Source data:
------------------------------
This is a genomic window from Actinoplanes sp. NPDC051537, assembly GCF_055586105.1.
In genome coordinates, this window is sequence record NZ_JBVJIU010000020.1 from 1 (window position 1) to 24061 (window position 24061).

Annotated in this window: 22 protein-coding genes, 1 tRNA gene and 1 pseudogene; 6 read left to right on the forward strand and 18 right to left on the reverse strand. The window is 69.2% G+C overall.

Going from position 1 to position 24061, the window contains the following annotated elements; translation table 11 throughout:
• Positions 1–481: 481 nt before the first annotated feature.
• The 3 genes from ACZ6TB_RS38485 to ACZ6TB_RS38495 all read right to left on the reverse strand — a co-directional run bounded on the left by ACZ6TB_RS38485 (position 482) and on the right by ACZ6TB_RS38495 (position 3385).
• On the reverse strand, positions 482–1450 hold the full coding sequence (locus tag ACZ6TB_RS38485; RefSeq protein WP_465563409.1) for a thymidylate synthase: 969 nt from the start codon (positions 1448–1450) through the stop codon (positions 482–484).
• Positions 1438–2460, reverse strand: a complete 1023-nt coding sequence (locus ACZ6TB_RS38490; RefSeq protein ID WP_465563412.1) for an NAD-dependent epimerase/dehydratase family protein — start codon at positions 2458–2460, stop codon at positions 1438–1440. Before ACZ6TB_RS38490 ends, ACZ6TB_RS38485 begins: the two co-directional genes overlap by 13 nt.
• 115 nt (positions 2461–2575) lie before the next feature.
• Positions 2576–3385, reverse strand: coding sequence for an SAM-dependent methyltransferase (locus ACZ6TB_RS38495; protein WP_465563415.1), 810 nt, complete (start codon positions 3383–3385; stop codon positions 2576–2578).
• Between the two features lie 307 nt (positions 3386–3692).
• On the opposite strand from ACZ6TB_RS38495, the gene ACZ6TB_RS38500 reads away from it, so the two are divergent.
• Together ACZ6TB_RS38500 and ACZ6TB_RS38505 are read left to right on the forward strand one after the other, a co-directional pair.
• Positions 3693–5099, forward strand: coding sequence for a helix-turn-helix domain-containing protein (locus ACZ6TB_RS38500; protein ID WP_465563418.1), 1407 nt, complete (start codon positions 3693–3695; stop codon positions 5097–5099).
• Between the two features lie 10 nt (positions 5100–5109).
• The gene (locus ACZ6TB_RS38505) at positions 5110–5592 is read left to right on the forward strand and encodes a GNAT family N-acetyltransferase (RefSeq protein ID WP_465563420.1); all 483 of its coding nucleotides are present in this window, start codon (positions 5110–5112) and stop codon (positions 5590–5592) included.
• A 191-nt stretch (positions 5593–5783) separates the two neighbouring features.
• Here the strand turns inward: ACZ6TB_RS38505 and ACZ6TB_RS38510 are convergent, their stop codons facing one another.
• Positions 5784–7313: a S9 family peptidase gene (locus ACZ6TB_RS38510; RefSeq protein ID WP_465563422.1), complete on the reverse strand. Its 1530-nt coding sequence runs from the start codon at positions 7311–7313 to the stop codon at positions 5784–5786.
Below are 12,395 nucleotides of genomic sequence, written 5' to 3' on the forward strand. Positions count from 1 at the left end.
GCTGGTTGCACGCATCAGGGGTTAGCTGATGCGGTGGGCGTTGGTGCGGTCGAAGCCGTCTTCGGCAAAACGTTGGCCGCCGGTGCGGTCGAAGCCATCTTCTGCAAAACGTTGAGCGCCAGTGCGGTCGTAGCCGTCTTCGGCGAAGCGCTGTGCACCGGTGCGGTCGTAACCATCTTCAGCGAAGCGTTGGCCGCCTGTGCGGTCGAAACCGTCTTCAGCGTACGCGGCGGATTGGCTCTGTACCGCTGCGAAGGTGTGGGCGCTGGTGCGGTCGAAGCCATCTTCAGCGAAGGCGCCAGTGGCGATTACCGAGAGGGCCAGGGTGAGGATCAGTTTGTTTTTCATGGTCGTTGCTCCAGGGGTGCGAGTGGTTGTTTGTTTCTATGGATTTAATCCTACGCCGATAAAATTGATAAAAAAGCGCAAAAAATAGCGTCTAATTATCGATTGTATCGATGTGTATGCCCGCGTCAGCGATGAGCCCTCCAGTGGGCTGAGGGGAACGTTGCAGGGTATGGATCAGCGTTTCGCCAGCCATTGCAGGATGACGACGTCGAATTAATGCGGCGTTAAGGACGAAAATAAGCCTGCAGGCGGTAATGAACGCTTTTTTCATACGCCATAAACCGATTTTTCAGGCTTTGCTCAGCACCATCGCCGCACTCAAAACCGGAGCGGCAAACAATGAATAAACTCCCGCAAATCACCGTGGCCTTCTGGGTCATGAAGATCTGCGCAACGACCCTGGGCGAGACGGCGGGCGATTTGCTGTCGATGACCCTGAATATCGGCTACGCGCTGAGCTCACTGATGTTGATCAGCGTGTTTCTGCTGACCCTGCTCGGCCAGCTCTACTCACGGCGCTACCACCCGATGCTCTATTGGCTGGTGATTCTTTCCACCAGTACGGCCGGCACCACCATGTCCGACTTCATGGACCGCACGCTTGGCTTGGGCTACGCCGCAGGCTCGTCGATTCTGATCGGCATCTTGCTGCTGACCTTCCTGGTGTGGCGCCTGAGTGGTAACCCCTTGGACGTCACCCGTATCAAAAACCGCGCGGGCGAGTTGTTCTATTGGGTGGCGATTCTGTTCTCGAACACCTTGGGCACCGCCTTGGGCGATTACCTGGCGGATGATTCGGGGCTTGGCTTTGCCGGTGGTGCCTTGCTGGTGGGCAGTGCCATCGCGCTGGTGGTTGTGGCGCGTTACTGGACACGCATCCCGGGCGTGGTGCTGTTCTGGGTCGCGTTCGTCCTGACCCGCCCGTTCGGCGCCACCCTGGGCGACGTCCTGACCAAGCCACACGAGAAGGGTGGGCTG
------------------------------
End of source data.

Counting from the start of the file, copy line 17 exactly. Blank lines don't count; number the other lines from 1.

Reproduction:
• A 191-nt stretch (positions 5593–5783) separates the two neighbouring features.